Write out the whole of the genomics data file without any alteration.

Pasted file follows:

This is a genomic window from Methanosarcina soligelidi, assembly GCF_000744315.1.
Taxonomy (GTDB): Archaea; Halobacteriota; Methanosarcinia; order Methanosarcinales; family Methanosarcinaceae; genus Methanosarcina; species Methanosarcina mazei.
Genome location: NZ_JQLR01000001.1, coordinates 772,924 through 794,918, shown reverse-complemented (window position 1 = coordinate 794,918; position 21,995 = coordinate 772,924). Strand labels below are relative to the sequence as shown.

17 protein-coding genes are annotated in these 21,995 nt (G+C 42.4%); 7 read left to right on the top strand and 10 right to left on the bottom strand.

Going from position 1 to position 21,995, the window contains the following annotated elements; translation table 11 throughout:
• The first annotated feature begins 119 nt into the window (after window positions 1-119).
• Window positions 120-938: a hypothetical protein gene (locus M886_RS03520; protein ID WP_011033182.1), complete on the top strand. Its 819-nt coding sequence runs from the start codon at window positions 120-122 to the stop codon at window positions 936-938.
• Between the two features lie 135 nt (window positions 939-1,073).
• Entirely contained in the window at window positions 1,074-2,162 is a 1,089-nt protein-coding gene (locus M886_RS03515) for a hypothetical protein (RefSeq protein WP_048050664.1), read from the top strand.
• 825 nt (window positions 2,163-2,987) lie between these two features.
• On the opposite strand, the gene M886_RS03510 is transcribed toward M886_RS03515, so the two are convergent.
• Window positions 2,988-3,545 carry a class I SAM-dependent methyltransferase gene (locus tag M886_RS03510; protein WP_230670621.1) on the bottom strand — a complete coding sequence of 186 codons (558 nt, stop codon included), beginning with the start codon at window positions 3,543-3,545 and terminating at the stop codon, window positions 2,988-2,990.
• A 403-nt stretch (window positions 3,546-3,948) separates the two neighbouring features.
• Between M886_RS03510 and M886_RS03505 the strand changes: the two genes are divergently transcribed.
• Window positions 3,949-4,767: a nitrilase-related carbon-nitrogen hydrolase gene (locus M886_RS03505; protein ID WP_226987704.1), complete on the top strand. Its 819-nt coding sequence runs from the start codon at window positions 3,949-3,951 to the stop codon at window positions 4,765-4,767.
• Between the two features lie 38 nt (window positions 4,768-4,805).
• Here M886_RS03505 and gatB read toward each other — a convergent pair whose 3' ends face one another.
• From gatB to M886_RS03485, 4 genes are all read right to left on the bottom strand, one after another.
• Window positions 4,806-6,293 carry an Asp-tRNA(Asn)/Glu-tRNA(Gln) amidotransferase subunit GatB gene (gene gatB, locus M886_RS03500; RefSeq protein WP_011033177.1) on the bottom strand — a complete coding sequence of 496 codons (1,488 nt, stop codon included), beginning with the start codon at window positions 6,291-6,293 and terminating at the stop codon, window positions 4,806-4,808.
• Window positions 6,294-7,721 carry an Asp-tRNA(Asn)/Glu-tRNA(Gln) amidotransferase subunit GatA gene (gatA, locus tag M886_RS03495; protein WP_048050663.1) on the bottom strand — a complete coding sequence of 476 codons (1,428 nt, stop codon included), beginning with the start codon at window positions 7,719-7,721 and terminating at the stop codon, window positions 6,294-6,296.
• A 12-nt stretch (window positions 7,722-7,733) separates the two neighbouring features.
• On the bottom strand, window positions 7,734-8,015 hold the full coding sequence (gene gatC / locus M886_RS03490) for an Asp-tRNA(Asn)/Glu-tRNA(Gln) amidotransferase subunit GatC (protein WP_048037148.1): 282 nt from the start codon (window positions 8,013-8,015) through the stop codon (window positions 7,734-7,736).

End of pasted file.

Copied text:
This is a genomic window from Methanosarcina soligelidi, assembly GCF_000744315.1.
Taxonomy (GTDB): Archaea; Halobacteriota; Methanosarcinia; order Methanosarcinales; family Methanosarcinaceae; genus Methanosarcina; species Methanosarcina mazei.
Genome location: NZ_JQLR01000001.1, coordinates 772,924 through 794,918, shown reverse-complemented (window position 1 = coordinate 794,918; position 21,995 = coordinate 772,924). Strand labels below are relative to the sequence as shown.

17 protein-coding genes are annotated in these 21,995 nt (G+C 42.4%); 7 read left to right on the top strand and 10 right to left on the bottom strand.

Going from position 1 to position 21,995, the window contains the following annotated elements; translation table 11 throughout:
• The first annotated feature begins 119 nt into the window (after window positions 1-119).
• Window positions 120-938: a hypothetical protein gene (locus M886_RS03520; protein ID WP_011033182.1), complete on the top strand. Its 819-nt coding sequence runs from the start codon at window positions 120-122 to the stop codon at window positions 936-938.
• Between the two features lie 135 nt (window positions 939-1,073).
• Entirely contained in the window at window positions 1,074-2,162 is a 1,089-nt protein-coding gene (locus M886_RS03515) for a hypothetical protein (RefSeq protein WP_048050664.1), read from the top strand.
• 825 nt (window positions 2,163-2,987) lie between these two features.
• On the opposite strand, the gene M886_RS03510 is transcribed toward M886_RS03515, so the two are convergent.
• Window positions 2,988-3,545 carry a class I SAM-dependent methyltransferase gene (locus tag M886_RS03510; protein WP_230670621.1) on the bottom strand — a complete coding sequence of 186 codons (558 nt, stop codon included), beginning with the start codon at window positions 3,543-3,545 and terminating at the stop codon, window positions 2,988-2,990.
• A 403-nt stretch (window positions 3,546-3,948) separates the two neighbouring features.
• Between M886_RS03510 and M886_RS03505 the strand changes: the two genes are divergently transcribed.
• Window positions 3,949-4,767: a nitrilase-related carbon-nitrogen hydrolase gene (locus M886_RS03505; protein ID WP_226987704.1), complete on the top strand. Its 819-nt coding sequence runs from the start codon at window positions 3,949-3,951 to the stop codon at window positions 4,765-4,767.
• Between the two features lie 38 nt (window positions 4,768-4,805).
• Here M886_RS03505 and gatB read toward each other — a convergent pair whose 3' ends face one another.
• From gatB to M886_RS03485, 4 genes are all read right to left on the bottom strand, one after another.
• Window positions 4,806-6,293 carry an Asp-tRNA(Asn)/Glu-tRNA(Gln) amidotransferase subunit GatB gene (gene gatB, locus M886_RS03500; RefSeq protein WP_011033177.1) on the bottom strand — a complete coding sequence of 496 codons (1,488 nt, stop codon included), beginning with the start codon at window positions 6,291-6,293 and terminating at the stop codon, window positions 4,806-4,808.
• Window positions 6,294-7,721 carry an Asp-tRNA(Asn)/Glu-tRNA(Gln) amidotransferase subunit GatA gene (gatA, locus tag M886_RS03495; protein WP_048050663.1) on the bottom strand — a complete coding sequence of 476 codons (1,428 nt, stop codon included), beginning with the start codon at window positions 7,719-7,721 and terminating at the stop codon, window positions 6,294-6,296.
• A 12-nt stretch (window positions 7,722-7,733) separates the two neighbouring features.
• On the bottom strand, window positions 7,734-8,015 hold the full coding sequence (gene gatC / locus M886_RS03490) for an Asp-tRNA(Asn)/Glu-tRNA(Gln) amidotransferase subunit GatC (protein WP_048037148.1): 282 nt from the start codon (window positions 8,013-8,015) through the stop codon (window positions 7,734-7,736).